Black Widow Cosplay

5 Jan

Black Widow Cosplayers displaying their costumesBlack Widow is a popular character to cosplay. Her costume is relatively easy, she has power and sex appeal, and her character’s stories run deep in the Marvel universe making her an easily recognized person.

Most cosplayers opt for the sleek, black bodysuit accented with a low-hanging belt that has appeared most frequently in throughout her career, although portrayal of her live action persona in the recent Marvel movies like The Avengers is becoming more common. The latter costume kits out into more practical, military-style attire. Black Widow cosplayers most often convey her with long red hair since that’s typically how she’s worn it in the comics, although she had a very short cut for a period in the 1980s and now sports shorter hair as well with the look Scarlett Johannsen brings to the present.

I’ve always been a fan of Natasha Romanova AKA Black Widow. She is one of the most prominent female characters in the Marvel Universe and has been anywhere from a solo agent for both the Russians and S.H.I.E.L.D., a team member of the Avengers and Champions (and others), and a partner to Daredevil, Hawkeye (and others). Because she was introduced very early in the Marvel Universe  (40 years ago!), she has had a significant number of stories where she appeared as a supporting or primary character.  Here’s hoping she will get her own movie very soon!

Here are some random pictures of cosplayers that have donned the Black Widow suit both at conventions and in photo shoots.

Who wants to be a good girl anyway?

1 Jan

I don’t know which movie this comes from but, golly, this is adorable. Anyone know the source and the actresses?

I think every woman should have a little bad in her. Keep her friends and lovers on their toes, what say? This is a perfect preamble to New Year’s Eve. Be safe, but don’t be afraid to be a little bad, girls.

Animated Gif of classic comedy about a bad girlAnimated Gif of classic comedy about a bad girl Animated Gif of classic comedy about a bad girl

Picture of women in sexy fishnet pantyhose and heels inside Ford Thunderbird

Greg Hale Jones

31 Dec

Several years ago, I stumbled on an artist on MP3.com that has become one of my favorites. MP3.com is an innovative commercial site created to enable new artists (and some established ones) to introduce their work. It was an antecedent to Pandora and much more of a commercial site, but similar in effect. A lot of what I listen to now was heard on and often purchased off the site.

Greg Hale JonesThe artist was Greg Hale Jones. Greg was a composer that specialized in what he dubbed “folktronica.” Folktronica is a music style that combines new elements from electronically synthesized sounds with vintage vocals. Most of his samples came from American folk songs archived in the Library of Congress collection.

Greg’s neo-primitive music follows a general theme you’ll see on our website. The combination of old and new is a fascinating experience. A good example in the comic book world is Mister X. As with Dean Motter’s antique futurism, Greg combined his musical elements for a completely fresh sound. Moby has done some similar work as well but Greg’s particular style uses a lot more vocal input so there’s a sense of storytelling that gives each song a uniquely personal element.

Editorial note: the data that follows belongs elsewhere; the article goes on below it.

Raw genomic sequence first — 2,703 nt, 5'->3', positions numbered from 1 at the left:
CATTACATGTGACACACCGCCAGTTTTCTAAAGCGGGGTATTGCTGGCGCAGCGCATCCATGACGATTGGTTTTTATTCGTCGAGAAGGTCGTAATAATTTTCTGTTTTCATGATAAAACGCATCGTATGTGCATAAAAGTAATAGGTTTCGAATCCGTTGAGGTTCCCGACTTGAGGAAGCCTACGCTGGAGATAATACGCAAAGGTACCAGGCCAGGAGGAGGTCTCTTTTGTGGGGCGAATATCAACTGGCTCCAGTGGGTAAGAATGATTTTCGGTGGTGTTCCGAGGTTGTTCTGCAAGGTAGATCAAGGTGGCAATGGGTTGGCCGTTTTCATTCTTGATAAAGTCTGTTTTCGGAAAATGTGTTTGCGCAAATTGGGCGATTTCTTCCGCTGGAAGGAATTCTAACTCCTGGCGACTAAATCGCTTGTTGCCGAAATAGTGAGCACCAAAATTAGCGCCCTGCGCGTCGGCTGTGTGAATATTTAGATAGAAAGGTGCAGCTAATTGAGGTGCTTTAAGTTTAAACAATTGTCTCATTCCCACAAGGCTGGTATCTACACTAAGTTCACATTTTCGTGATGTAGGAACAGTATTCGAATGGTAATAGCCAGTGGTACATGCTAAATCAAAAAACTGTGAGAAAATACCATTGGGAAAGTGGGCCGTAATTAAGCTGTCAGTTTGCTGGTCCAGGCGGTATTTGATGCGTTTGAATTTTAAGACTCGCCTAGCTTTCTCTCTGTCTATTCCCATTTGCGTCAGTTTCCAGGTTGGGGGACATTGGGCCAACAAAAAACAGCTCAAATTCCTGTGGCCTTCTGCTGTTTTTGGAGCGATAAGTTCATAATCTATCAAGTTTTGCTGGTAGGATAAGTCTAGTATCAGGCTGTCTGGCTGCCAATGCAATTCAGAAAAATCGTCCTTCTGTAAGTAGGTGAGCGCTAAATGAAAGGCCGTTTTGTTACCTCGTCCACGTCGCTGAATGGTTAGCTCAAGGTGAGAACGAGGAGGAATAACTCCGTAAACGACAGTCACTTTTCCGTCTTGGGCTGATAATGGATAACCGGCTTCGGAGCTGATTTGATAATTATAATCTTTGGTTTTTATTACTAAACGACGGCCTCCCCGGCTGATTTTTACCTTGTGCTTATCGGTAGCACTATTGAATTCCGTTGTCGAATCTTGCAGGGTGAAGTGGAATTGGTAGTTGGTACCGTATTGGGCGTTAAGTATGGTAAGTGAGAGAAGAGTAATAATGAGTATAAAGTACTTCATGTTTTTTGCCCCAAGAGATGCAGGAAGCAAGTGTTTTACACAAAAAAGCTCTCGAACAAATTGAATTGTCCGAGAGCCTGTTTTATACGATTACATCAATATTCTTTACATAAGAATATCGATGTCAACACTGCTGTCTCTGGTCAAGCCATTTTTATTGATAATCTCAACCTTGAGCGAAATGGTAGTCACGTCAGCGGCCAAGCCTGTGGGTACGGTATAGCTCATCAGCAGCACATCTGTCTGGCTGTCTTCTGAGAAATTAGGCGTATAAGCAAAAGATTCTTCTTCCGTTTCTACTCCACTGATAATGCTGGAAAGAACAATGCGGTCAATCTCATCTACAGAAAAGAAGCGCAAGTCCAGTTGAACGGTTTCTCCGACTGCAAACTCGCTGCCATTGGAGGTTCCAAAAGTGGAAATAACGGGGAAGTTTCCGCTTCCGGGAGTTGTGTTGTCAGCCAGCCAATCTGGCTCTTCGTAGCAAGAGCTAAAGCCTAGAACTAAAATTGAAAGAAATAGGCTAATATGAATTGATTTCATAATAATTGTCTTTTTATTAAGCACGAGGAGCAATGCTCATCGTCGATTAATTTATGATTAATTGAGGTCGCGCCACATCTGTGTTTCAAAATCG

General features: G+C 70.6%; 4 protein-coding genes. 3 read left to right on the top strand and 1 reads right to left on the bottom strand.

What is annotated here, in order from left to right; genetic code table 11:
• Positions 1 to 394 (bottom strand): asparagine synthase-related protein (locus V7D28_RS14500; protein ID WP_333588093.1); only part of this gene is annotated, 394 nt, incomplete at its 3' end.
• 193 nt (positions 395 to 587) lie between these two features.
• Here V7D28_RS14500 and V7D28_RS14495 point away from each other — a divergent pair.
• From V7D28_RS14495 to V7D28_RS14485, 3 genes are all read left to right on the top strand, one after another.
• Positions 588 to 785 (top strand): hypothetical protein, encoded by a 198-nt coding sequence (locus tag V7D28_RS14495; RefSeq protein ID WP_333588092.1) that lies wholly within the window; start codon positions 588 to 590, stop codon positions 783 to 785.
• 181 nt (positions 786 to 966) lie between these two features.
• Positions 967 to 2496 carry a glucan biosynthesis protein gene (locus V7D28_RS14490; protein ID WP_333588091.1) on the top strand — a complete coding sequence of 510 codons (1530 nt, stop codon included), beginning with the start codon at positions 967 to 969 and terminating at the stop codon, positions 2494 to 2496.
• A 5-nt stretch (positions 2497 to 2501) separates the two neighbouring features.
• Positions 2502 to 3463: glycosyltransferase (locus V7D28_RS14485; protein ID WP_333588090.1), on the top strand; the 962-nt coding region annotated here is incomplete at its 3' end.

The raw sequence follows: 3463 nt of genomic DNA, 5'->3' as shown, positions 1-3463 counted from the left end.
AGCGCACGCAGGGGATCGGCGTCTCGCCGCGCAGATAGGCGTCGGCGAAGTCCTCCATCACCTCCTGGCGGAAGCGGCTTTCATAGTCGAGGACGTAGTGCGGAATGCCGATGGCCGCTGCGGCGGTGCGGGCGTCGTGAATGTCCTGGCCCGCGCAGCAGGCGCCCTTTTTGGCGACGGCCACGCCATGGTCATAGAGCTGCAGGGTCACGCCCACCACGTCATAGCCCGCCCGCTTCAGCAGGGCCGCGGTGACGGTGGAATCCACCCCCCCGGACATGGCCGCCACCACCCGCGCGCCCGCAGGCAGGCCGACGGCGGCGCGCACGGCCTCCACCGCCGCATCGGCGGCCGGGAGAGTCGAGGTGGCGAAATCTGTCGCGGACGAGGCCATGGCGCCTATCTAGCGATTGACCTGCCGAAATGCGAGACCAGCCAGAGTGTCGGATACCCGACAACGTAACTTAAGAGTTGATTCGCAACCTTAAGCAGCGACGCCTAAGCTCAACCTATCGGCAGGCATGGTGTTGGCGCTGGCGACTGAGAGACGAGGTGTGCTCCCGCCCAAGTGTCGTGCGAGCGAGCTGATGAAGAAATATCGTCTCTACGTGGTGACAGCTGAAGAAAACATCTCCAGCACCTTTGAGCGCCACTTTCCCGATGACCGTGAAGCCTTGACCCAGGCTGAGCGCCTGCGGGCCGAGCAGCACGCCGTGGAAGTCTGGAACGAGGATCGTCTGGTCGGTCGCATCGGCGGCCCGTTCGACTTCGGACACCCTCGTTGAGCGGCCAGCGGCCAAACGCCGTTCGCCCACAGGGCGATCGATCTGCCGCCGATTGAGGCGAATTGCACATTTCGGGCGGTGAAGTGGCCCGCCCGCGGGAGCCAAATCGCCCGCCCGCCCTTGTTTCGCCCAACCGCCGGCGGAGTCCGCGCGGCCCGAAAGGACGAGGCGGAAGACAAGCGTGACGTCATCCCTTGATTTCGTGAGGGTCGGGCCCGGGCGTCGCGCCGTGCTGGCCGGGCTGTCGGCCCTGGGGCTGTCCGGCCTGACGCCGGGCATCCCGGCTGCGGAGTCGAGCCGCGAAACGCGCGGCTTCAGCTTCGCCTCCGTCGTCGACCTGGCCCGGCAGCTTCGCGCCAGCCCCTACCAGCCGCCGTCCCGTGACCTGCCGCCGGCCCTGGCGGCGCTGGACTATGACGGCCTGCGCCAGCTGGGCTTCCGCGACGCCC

Greg scored several films, most notably “General’s Daughter” (1999) starring John Travolta and Madeleine Stowe. His most recognizable song off the album is “She Began to Lie.”

Unfortunately, Greg passed away in 2004. His website is still accessible and his works are still available for purchase.

This video titled “Lost Springs” was a student project that uses my favorite song “Boll Weevil” as the background sound. The Depression-era feel to the film is captured in a beautiful vintage style.

Howard Chaykin’s The Shadow (Mini Series)

29 Dec

I started this blog primarily to sound off about some of my favorite comics and buy/sell/trade some of the items in my collection. That didn’t last long. Pretty soon I was writing about any old thing. Comics are still at the core, but an awful lot of music, movies, politics, sarcasm, sex, and the random observation of something scientific or religious has crept in. It strikes me that I’m wandering aimlessly in the wilderness. Eh. So what. It’s warm and the sites are pleasing to the eye. I’ll keep meandering.

Lamar Cranston AKA Kent AllardBut for the moment, let’s revisit one of my favorite eras in comic book history. I’ve written about independent comics from the 1980s many times before. I also noted that the indies put pressure on the two big publishers (Marvel and DC) to shake things up and give creators more reign over their personal properties and the stable of characters already in play. One of the most iconic examples of blowing up a character and rebuilding a completely new hero was The Dark Knight Returns by Frank Miller. It was a smashing, awe-inspiring success. Soon, DC was leading the pack, scrambling to take its stale universes and turn them on their heads. Obscure characters or those that had fallen out of favor were some of the favorite targets.

Howard Chaykin sketching at a comic book conventionEnter Howard Chaykin. Howard had been a veteran of the comics industry for over a decade, making his mark with both writing and drawing credits. His most famous early work was as an artist on the Marvel Star Wars series. By the time he decided to take on The Shadow, he was pretty much writing his own meal ticket since he’d proven his well-rounded story-telling capabilities.